In this section, “When Love Walks In”, David Richo is again discussing the interplay between love and fear. Where I want to focus is what he says about when fear shows up in a relationship. He says “romance automatically suspends the fear of love and postpones the fear of closeness” (p. 112). This is what is commonly referred to as the “honeymoon phase” of a relationship. It’s an important phase because that suspension of fear allows for a bond to form.
The next phase of the relationship is usually conflict. David Richo says that this is the phase of a relationship where fear shows up. He says: “It is only when you struggle with your partner and no longer see him as an ego ideal that fear arises” (p. 112). This conflict phase is also important because the couple finds out if they are able to work through problems and they are able to get a more realistic vision of each other. He describes the arising fear in another way: “The closer you get to commitment to a real person, the more you will feel fear of love” (p. 112).
Ok, so why does fear come up so much in relationships? Well, love requires vulnerability for one, which can be uncomfortable for people. David Richo gives a couple of other reasons fear shows up: it means we may have to challenge long held beliefs that we are not loveable, it demands authenticity, it challenges the concept that we are not good enough (even to be loved), it can bring up the automatic associations we have with closeness (i.e. I have to fight to get my needs met when I am close to someone), it requires some degree of giving up control, it says we need to engage in healthy fighting to build intimacy, it means we have to allow ourselves to be accepted. Even though loving and being loved is a natural human drive, there is so much that we do to interfere with this process.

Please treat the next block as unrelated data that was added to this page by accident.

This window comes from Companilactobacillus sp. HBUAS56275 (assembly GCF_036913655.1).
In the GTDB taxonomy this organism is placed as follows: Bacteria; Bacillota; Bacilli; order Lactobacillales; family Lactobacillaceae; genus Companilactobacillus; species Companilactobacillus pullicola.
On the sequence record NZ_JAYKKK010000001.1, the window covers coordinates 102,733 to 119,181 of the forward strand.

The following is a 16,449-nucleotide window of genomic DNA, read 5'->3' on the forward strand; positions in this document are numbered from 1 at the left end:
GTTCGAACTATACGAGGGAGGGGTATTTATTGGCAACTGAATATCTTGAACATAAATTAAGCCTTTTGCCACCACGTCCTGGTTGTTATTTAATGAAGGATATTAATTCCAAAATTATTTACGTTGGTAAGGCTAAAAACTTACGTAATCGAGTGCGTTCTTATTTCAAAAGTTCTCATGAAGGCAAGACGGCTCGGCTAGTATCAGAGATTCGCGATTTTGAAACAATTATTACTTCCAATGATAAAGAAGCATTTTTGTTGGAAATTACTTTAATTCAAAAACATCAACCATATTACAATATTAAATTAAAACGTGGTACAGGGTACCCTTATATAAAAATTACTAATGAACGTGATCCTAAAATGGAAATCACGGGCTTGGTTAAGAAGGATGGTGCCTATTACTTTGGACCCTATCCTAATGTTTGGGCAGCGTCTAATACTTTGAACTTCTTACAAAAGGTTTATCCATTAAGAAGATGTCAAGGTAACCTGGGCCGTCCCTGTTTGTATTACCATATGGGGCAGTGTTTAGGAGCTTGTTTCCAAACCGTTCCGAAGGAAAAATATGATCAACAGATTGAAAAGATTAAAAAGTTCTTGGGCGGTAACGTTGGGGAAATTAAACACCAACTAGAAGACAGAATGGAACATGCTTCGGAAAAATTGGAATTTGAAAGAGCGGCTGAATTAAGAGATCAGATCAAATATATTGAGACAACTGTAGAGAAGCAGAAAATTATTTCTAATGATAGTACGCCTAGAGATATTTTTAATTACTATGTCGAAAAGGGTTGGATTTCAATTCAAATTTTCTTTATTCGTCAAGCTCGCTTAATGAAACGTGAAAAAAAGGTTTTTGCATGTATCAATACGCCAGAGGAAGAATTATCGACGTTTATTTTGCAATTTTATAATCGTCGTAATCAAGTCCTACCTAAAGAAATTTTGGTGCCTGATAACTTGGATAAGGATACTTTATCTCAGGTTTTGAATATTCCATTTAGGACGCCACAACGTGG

Check out that list about why fear comes up. If you look at every single thing on there, don’t you think there is something awesome to gain from each one? I mean, to give up beliefs of being unloveable, to be authentic, to believe you are good enough, to break old, negative associations to closeness, to let go, to learn to fight to resolve issues and build intimacy, to know you are completely accepted…aren’t all these great things to learn? Guess what brings up the opportunity to work on them? Love. Yup! Enjoy the honeymoon phase, be grateful that the romance gives you a respite from fear and then, when the conflict comes, there is some awesome growth that can occur since the fear will do you a favor and point to where you need to do your work. How about we just go with the process rather than resist it? Trying to change the givens of existence is just a big waste of beautiful effort. When fear comes, as it inevitably will, can you bring humility to meet it? Can you be humble and curious rather than bristle? Look inside, see where the work needs tobe done, and then go for it (go to therapy, get some guidance from books, write and reflect, talk to someone you respect, talk to your partner, whatever works for you!). You will be stronger and so will your relationship.
*This post is written in response to a section in David Richo's book "When Love Meets Fear: Becoming Defense-Less and Resource-Full".